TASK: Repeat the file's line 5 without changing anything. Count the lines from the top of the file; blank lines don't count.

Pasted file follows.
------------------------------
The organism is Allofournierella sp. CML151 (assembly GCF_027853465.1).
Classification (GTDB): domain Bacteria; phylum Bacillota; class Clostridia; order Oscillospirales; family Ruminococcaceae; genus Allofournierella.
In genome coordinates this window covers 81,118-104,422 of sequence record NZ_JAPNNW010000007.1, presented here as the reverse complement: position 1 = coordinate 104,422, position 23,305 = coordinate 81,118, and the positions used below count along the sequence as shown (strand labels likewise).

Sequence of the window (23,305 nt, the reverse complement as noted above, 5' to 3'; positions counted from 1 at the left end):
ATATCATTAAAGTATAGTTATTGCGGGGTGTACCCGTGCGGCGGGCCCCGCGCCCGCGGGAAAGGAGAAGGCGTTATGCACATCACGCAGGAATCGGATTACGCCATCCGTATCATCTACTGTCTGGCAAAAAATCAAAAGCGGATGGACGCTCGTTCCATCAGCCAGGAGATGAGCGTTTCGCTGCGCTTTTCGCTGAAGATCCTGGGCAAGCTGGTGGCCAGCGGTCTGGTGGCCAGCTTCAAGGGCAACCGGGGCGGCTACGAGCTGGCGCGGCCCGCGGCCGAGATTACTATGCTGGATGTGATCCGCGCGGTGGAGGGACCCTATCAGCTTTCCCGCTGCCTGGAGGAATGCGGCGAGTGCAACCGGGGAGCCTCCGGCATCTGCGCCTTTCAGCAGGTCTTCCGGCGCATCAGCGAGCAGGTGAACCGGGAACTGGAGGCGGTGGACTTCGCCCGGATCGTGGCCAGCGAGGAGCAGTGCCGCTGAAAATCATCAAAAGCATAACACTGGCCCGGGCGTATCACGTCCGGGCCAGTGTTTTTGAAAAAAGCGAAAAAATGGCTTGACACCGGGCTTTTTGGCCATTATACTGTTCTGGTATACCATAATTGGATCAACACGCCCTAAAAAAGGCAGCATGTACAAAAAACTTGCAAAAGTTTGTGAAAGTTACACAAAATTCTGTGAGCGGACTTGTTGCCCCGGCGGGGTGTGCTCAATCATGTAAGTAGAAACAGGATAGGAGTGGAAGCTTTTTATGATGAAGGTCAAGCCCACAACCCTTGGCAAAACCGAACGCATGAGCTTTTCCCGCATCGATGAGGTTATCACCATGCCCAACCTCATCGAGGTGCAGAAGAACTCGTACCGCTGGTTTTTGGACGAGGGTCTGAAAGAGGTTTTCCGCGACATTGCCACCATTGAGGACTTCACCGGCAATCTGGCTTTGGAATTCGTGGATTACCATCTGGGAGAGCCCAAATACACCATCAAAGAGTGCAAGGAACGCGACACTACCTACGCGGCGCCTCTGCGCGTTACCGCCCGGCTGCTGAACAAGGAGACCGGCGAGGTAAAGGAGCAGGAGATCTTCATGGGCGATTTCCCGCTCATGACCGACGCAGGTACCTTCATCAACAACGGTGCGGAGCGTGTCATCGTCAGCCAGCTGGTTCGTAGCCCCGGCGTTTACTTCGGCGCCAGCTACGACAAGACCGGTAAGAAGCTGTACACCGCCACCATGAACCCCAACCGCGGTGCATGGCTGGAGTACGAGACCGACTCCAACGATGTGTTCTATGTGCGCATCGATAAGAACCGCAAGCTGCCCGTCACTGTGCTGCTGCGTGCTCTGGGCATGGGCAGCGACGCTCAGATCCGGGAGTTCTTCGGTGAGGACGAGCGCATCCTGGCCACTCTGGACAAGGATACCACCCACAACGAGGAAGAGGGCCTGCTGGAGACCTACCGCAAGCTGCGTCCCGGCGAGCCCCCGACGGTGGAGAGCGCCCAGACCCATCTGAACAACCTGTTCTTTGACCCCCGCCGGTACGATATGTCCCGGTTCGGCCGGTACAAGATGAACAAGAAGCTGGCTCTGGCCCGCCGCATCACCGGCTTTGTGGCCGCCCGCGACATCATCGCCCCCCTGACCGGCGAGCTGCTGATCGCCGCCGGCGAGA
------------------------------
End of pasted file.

ATATCATTAAAGTATAGTTATTGCGGGGTGTACCCGTGCGGCGGGCCCCGCGCCCGCGGGAAAGGAGAAGGCGTTATGCACATCACGCAGGAATCGGATTACGCCATCCGTATCATCTACTGTCTGGCAAAAAATCAAAAGCGGATGGACGCTCGTTCCATCAGCCAGGAGATGAGCGTTTCGCTGCGCTTTTCGCTGAAGATCCTGGGCAAGCTGGTGGCCAGCGGTCTGGTGGCCAGCTTCAAGGGCAACCGGGGCGGCTACGAGCTGGCGCGGCCCGCGGCCGAGATTACTATGCTGGATGTGATCCGCGCGGTGGAGGGACCCTATCAGCTTTCCCGCTGCCTGGAGGAATGCGGCGAGTGCAACCGGGGAGCCTCCGGCATCTGCGCCTTTCAGCAGGTCTTCCGGCGCATCAGCGAGCAGGTGAACCGGGAACTGGAGGCGGTGGACTTCGCCCGGATCGTGGCCAGCGAGGAGCAGTGCCGCTGAAAATCATCAAAAGCATAACACTGGCCCGGGCGTATCACGTCCGGGCCAGTGTTTTTGAAAAAAGCGAAAAAATGGCTTGACACCGGGCTTTTTGGCCATTATACTGTTCTGGTATACCATAATTGGATCAACACGCCCTAAAAAAGGCAGCATGTACAAAAAACTTGCAAAAGTTTGTGAAAGTTACACAAAATTCTGTGAGCGGACTTGTTGCCCCGGCGGGGTGTGCTCAATCATGTAAGTAGAAACAGGATAGGAGTGGAAGCTTTTTATGATGAAGGTCAAGCCCACAACCCTTGGCAAAACCGAACGCATGAGCTTTTCCCGCATCGATGAGGTTATCACCATGCCCAACCTCATCGAGGTGCAGAAGAACTCGTACCGCTGGTTTTTGGACGAGGGTCTGAAAGAGGTTTTCCGCGACATTGCCACCATTGAGGACTTCACCGGCAATCTGGCTTTGGAATTCGTGGATTACCATCTGGGAGAGCCCAAATACACCATCAAAGAGTGCAAGGAACGCGACACTACCTACGCGGCGCCTCTGCGCGTTACCGCCCGGCTGCTGAACAAGGAGACCGGCGAGGTAAAGGAGCAGGAGATCTTCATGGGCGATTTCCCGCTCATGACCGACGCAGGTACCTTCATCAACAACGGTGCGGAGCGTGTCATCGTCAGCCAGCTGGTTCGTAGCCCCGGCGTTTACTTCGGCGCCAGCTACGACAAGACCGGTAAGAAGCTGTACACCGCCACCATGAACCCCAACCGCGGTGCATGGCTGGAGTACGAGACCGACTCCAACGATGTGTTCTATGTGCGCATCGATAAGAACCGCAAGCTGCCCGTCACTGTGCTGCTGCGTGCTCTGGGCATGGGCAGCGACGCTCAGATCCGGGAGTTCTTCGGTGAGGACGAGCGCATCCTGGCCACTCTGGACAAGGATACCACCCACAACGAGGAAGAGGGCCTGCTGGAGACCTACCGCAAGCTGCGTCCCGGCGAGCCCCCGACGGTGGAGAGCGCCCAGACCCATCTGAACAACCTGTTCTTTGACCCCCGCCGGTACGATATGTCCCGGTTCGGCCGGTACAAGATGAACAAGAAGCTGGCTCTGGCCCGCCGCATCACCGGCTTTGTGGCCGCCCGCGACATCATCGCCCCCCTGACCGGCGAGCTGCTGATCGCCGCCGGCGAGA